Hurricane Sandy was barreling northward along the U.S. East Coast as forecasters warned it would converge with two other systems to create a superstorm threatening to bring high winds, rain and a tidal surge that may inundate Mid-Atlantic and Northeast coastal areas.
Sandy, which killed as many as 58 people as it moved through the Caribbean, is predicted to make landfall late tomorrow or early Oct. 30. It is on track to come ashore in southern New Jersey before turning inland, according to the National Hurricane Center’s three-day forecast.
Authorities were poised to begin evacuations, utilities were preparing for power failures that may affect millions of people, and airlines made arrangements to cancel flights and move planes. The cyclone that will grow out of Sandy and two storms rushing eastward across the U.S. has been dubbed “Frankenstorm” by the National Weather Service.
“There is going to be a lot of rain and wind damage,” said Dan Pydynowski, a meteorologist with AccuWeather Inc., in a telephone interview. “This is going to be a much larger, more widespread storm than Hurricane Irene.”
The National Guard and Air Force put as many as 45,000 personnel in seven states on alert for possible duty in response to the storm, according to George Little, a spokesman for the Defense Department in Washington.
‘Days of Impacts’
“Because of the large size of the system and the slow motion, it’s going to be a long-lasting event, two to three days of impacts for a lot of people,” said James Franklin, branch chief at the hurricane center in Miami. “The kinds of things we are looking at ultimately would be wind damage, widespread power outages, heavy rainfall, inland flooding and again, somebody is going to get a significant surge event out of this.”
Louis Uccellini, director of the National Centers for Environmental Prediction, said Sandy’s winds will be felt as far away from the coast as Ohio and Michigan, and the system could be comparable to 1991’s so-called perfect storm. That nor’easter, in October of that year, eventually formed Hurricane Grace, and was chronicled in the best-selling book, “The Perfect Storm,” by Sebastian Junger.
Sandy’s maximum sustained winds remained unchanged at 75 miles (120 kilometers) per hour, the hurricane center said today in an advisory before 8 a.m. New York time. It was centered about 260 miles southeast of Cape Hatteras, North Carolina, and about 395 miles south of New York, moving northeast at 10 mph. The storm is expected to have near-hurricane-force winds as it approaches the mid-Atlantic coast tomorrow night, the Miami-based center said.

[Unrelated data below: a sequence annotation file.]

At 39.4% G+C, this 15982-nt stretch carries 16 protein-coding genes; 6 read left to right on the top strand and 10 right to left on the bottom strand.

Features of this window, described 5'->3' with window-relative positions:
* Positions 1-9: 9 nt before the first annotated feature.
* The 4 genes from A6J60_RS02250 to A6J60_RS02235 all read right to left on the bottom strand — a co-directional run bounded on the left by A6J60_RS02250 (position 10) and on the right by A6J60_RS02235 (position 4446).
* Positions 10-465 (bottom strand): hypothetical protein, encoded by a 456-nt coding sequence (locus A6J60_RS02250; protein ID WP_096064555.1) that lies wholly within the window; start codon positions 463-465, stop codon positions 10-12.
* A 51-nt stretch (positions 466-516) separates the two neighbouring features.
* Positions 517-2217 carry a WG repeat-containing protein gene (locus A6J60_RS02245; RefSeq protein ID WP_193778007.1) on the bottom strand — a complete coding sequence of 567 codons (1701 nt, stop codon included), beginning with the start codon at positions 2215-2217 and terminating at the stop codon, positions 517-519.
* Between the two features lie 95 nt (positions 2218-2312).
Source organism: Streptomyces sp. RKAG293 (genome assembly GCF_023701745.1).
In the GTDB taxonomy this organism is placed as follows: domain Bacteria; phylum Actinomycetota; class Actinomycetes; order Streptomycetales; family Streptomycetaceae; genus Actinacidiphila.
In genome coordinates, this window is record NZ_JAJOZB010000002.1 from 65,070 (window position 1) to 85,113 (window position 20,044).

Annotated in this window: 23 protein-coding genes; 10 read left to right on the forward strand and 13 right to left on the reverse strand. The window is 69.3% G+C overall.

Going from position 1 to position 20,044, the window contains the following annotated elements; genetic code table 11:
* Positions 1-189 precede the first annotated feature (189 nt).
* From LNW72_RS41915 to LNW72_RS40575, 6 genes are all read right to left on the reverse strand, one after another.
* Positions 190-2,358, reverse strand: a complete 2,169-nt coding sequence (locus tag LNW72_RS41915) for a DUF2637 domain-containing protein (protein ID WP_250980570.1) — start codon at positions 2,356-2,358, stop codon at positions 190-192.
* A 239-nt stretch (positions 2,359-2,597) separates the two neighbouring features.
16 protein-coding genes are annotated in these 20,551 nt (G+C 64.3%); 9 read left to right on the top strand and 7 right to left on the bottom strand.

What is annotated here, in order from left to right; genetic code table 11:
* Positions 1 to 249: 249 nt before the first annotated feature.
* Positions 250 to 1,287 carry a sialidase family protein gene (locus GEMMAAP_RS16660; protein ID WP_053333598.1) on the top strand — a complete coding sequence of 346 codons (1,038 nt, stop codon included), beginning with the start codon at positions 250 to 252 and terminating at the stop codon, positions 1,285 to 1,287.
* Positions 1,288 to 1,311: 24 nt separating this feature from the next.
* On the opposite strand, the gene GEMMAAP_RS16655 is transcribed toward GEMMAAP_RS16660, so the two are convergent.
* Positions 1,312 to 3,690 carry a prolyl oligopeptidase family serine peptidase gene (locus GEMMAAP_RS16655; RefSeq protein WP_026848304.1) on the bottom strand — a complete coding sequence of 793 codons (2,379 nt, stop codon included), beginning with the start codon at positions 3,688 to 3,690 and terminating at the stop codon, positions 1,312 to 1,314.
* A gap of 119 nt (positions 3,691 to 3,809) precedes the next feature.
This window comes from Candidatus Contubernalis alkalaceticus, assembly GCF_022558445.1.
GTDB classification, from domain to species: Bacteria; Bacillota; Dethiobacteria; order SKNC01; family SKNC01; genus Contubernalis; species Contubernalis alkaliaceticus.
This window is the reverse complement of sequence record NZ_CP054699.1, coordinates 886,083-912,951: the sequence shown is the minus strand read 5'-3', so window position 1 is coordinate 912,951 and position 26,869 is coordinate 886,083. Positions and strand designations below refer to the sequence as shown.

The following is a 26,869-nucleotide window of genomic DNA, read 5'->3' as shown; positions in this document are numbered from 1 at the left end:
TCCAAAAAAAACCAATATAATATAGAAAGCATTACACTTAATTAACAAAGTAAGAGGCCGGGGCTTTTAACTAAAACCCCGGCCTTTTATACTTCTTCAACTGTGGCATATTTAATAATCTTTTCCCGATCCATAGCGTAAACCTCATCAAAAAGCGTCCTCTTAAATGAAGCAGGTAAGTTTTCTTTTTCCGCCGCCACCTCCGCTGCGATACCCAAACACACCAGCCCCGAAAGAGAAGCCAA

New Jersey Governor Chris Christie ordered that the state’s barrier islands and casinos in Atlantic City be evacuated by 4 p.m. today. The governor asked residents to pay heed to the warnings and “be prepared for the worst here.”
In New York City, plans were being made today to start closing subway, bus and commuter-train systems at 7 p.m. today. The Metropolitan Transportation Authority, the city’s subway system, serves 8.5 million riders daily.
The storm may dump as much as 12 inches (30 centimeters) of rain on parts of the Northeast, the hurricane center said. The damage will be spread across a wider area than that left by a typical hurricane, the NHC’s Franklin said.
“Our track forecast error is on the order of 150 to 200 miles,” Franklin said. “We cannot be precise at this stage.”
Franklin said the storm surge, in which ocean water is pushed ashore, will hit a larger area than Hurricane Irene last year. The storm also will be striking two days after the full moon, when tides are at their highest.
“The lunar tides, this is a dangerous period,” Uccellini said. “And with the slow movement of the storm you can go through two or three tidal cycles, which also contributes to the potential impact of this event.”
The National Hurricane Center said water may rise as much as 8 feet (2.4 meters) above ground with the storm surge from Ocean City, Maryland, to the Connecticut/Rhode Island border and 11 feet in Long Island Sound and Raritan Bay.
Uccellini said there is the potential for at least 12 inches of snow in West Virginia and lesser amounts in Pennsylvania and eastern Ohio.
The hurricane center’s five-day prediction shows the system turning north over Pennsylvania at tropical-storm strength before weakening as it crosses into New York State, over Lake Ontario and into Canada.
Power may be out as long as 10 days in some areas, according to a statement from the Edison Electric Institute, an industry trade group in Washington.
The storm may cause hardship for thousands, especially those that get hit by the snow and also lose power, said Mark Hoekzema, chief meteorologist at Earth Networks in Germantown, Maryland.
“Are you ready to potentially be without power for a week?” Hoekzema said by telephone. The windstorm that hit the Washington area in June “showed us how long it can take to get 3-plus-million people back, and in the Northeast Corridor, you have even more people,” he said.
Discussions are under way to evacuate parts of New York City and close subways if necessary, said Jerome Hauer, New York State’s homeland security commissioner.
“The worst-case scenario is that the storm hits in the mid-Jersey area, with the right-sided winds,” Hauer said in an interview. “That forces water in the ocean into New York Harbor and we get significant flooding in New York City, particularly in lower Manhattan, Brooklyn and Queens.”
CoreLogic Inc., which tracks real-estate information, said about 284,000 homes in seven U.S. states from Virginia to Massachusetts valued at almost $88 billion are at risk for possible storm-surge damage.
The system crossed Jamaica Oct. 24 and Cuba on Oct. 25, tracking north across the central Bahamas.
Sandy may have caused $1.4 billion to $2.4 billion in damage on Cuba, Jamaica and the Bahamas, according to Air Worldwide, a catastrophe-modeling firm in Boston.